It should be noted that REST has about as strong a community as a developer could ask for. REST has existed for many, many years at this point. As such, there’s a wealth of tooling, documentation, implementations, integrations, extensions, and more out there that can be leveraged to make your offering that much better. JSON:API and GraphQL are, at least in relation to REST, newer to the scene, and as such, neither boast as broad or deep a community base.

That being said, both GraphQL and JSON:API are compatible with REST, and while the Venn Diagram of offerings that are “REST and also GraphQL” is not 100% (and neither is the case with JSON:API), the tooling and community is still very large.

Schemas, Relationships, and Responses

REST is a set of standard verbiage and thus has an associated “expected” resource schema, but nothing is specifically stated or required. GraphQL functions almost entirely on the concept of schemas, and as such, has developed this aspect of itself to lofty heights. While JSON:API does have basic schemas, they are just that – basic. This can be limiting for APIs that need incredibly complex schema and resource relationships.

This leads to the differences in relationships and responses that are probably the starkest difference between the three. REST can technically provide multiple data objects in a single response, but this is not standardized in any way across the various implementations which would allow this. JSON:API and GraphQL, on the other hand, have very clearly stated response formations and schemas, allowing for adoptees to state multiple data object relationships very clearly. Additionally, REST does not embed any related data by default into responses – both JSON:API and GraphQL do.

Efficiency

With GraphQL and JSON:API, requests are highly efficient. Since all related content is served in one way or another with these two options (and with JSON:API, is referred to as compound documents), you are left with an easy method for transversing from the entry point on the resource to other content. With REST, this requires multiple requests, which bloats a single (albeit complicated) request into a round trip of excessively singular-focus requests. While JSON:API and GraphQL handle this differently, the end result is largely the same, so it bears no further discussion.

Ease of Use

REST is incredibly simple to support. Since REST relies on standard HTTP verbiage and methodologies, almost anything can support REST, requiring little in the way of transformation of the underlying resources. This is largely true with JSON:API as well, which makes it a great contender for moving from standard REST without the excess cost of moving to a more complex specification.

GraphQL, on the other hand, can require specific relational structures and interlocking mechanisms, meaning that, in some cases, your entire API may need to be restructured in terms of resource logic – this can take time, money, and effort that may not justify itself in the end.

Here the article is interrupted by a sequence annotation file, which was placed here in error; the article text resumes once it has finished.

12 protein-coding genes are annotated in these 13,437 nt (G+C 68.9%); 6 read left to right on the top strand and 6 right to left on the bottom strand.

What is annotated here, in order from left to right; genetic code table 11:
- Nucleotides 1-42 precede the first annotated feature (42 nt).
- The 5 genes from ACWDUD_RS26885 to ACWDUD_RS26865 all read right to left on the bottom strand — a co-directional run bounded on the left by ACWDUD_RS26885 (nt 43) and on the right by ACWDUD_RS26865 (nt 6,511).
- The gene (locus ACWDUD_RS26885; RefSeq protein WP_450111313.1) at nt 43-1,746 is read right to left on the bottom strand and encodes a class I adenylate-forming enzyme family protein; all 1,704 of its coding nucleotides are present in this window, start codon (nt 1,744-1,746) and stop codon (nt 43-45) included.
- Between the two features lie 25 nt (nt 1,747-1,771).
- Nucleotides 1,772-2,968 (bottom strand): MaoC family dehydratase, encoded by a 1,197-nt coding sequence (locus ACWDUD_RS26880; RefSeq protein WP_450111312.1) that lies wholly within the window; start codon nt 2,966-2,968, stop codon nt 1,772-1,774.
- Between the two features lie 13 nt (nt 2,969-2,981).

Caching

GraphQL does not fundamentally lend itself well to caching. GraphQL responses are specifically created for specific queries – as such, certain constants can certainly be cached (like version numbers), but the underlying nature is not exactly supportive of total response caching. Neither REST nor JSON:API suffers from this – caching is built into HTTP, and as such, both technologies natively support it..

Security Implications

One big benefit for both JSON:API and REST is that the level of security is typically higher due to their more limited exposure of resources. GraphQL can expose far too much information with relatively minor misconfigurations, missed needed restrictions, or too liberal response allowances. Fundamentally, GraphQL is about exposing as much related information as possible, and while this can be a benefit, it also makes sizing up the resource network that much easier.

Fundamental Nature

JSON:API is in many ways a much more basic solution than GraphQL, and because of that, it offers a lot of the great functionality of GraphQL-like systems without the heavy complexity that can come with such implementations. This comes with the caveat, of course, that you are ultimately limited by JSON:API in ways that you might not find yourself limited by under GraphQL, which makes adoption of either a tradeoff between functionality and simplicity. Either way, both are leagues more complex than REST in its most basic form (though some would argue that it is almost certain that if you support a GraphQL or JSON:API API, you are also supporting a RESTful API).

Conclusion

JSON:API is a simple, powerful, and efficient specification that does quite a lot despite how uncomplicated it is. This puts it in the middle between GraphQL and basic REST. Whereas GraphQL allows you to do almost anything in terms of call and response, making its complexity somewhat troublesome at times, and whereas REST is simple, powerful, but ultimately limiting in its most basic form, JSON:API operates somewhere in the middle, providing powerful, extensible tools and responses. While never reaching the heights of GraphQL power (and its associated complexities), it nevertheless is a strong contender for that sort of functionality.

This all comes down to what the API specifically needs. REST is still a great paradigm, and as such, it’s not really in danger of dying out any time soon. That being said, more complex functionality is required for many business use cases, and GraphQL can deliver on that in spades.

If you want an efficient system that is more powerful than the limited base form of REST, but less complex than GraphQL while still providing excellent service of related content and a strong caching system, then JSON:API is an excellent choice.

What do you think about JSON:API? Did we miss any major benefits or drawbacks? Let us know in the comments below!

Kristopher Sandoval

About Kristopher Sandoval

Kristopher is a web developer and author who writes on security and business. He has been writing articles for Nordic APIs since 2015.